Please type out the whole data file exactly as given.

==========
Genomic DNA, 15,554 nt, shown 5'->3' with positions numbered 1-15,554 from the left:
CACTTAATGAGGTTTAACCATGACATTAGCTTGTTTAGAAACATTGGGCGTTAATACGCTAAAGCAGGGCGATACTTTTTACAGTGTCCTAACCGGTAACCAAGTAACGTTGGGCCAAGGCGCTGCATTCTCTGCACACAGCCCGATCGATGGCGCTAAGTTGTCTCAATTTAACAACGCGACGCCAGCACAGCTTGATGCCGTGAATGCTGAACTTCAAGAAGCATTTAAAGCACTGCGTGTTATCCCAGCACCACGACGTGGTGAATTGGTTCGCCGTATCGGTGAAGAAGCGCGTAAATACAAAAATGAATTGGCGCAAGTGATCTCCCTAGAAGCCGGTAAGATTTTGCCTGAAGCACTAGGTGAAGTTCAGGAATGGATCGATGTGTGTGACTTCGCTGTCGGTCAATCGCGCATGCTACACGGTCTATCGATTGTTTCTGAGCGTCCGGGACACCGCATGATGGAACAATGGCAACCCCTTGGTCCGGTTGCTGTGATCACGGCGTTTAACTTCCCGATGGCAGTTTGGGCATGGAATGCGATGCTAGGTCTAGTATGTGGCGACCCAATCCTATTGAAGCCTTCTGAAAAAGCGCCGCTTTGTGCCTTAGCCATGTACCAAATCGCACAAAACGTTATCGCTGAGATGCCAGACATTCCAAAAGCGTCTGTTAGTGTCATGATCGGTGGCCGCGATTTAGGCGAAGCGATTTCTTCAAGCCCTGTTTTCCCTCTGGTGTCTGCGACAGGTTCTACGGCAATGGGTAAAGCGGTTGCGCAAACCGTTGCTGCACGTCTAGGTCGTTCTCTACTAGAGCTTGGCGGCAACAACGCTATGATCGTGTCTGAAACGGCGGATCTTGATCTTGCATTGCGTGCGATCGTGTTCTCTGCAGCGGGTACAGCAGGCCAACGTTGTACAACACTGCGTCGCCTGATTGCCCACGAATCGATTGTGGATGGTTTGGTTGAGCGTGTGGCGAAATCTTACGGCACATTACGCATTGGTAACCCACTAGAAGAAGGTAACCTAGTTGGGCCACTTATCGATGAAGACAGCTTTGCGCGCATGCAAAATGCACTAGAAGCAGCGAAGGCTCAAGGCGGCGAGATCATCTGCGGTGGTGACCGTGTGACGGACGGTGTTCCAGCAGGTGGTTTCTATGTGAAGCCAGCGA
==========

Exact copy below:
Genomic DNA, 15,554 nt, shown 5'->3' with positions numbered 1-15,554 from the left:
CACTTAATGAGGTTTAACCATGACATTAGCTTGTTTAGAAACATTGGGCGTTAATACGCTAAAGCAGGGCGATACTTTTTACAGTGTCCTAACCGGTAACCAAGTAACGTTGGGCCAAGGCGCTGCATTCTCTGCACACAGCCCGATCGATGGCGCTAAGTTGTCTCAATTTAACAACGCGACGCCAGCACAGCTTGATGCCGTGAATGCTGAACTTCAAGAAGCATTTAAAGCACTGCGTGTTATCCCAGCACCACGACGTGGTGAATTGGTTCGCCGTATCGGTGAAGAAGCGCGTAAATACAAAAATGAATTGGCGCAAGTGATCTCCCTAGAAGCCGGTAAGATTTTGCCTGAAGCACTAGGTGAAGTTCAGGAATGGATCGATGTGTGTGACTTCGCTGTCGGTCAATCGCGCATGCTACACGGTCTATCGATTGTTTCTGAGCGTCCGGGACACCGCATGATGGAACAATGGCAACCCCTTGGTCCGGTTGCTGTGATCACGGCGTTTAACTTCCCGATGGCAGTTTGGGCATGGAATGCGATGCTAGGTCTAGTATGTGGCGACCCAATCCTATTGAAGCCTTCTGAAAAAGCGCCGCTTTGTGCCTTAGCCATGTACCAAATCGCACAAAACGTTATCGCTGAGATGCCAGACATTCCAAAAGCGTCTGTTAGTGTCATGATCGGTGGCCGCGATTTAGGCGAAGCGATTTCTTCAAGCCCTGTTTTCCCTCTGGTGTCTGCGACAGGTTCTACGGCAATGGGTAAAGCGGTTGCGCAAACCGTTGCTGCACGTCTAGGTCGTTCTCTACTAGAGCTTGGCGGCAACAACGCTATGATCGTGTCTGAAACGGCGGATCTTGATCTTGCATTGCGTGCGATCGTGTTCTCTGCAGCGGGTACAGCAGGCCAACGTTGTACAACACTGCGTCGCCTGATTGCCCACGAATCGATTGTGGATGGTTTGGTTGAGCGTGTGGCGAAATCTTACGGCACATTACGCATTGGTAACCCACTAGAAGAAGGTAACCTAGTTGGGCCACTTATCGATGAAGACAGCTTTGCGCGCATGCAAAATGCACTAGAAGCAGCGAAGGCTCAAGGCGGCGAGATCATCTGCGGTGGTGACCGTGTGACGGACGGTGTTCCAGCAGGTGGTTTCTATGTGAAGCCAGCGA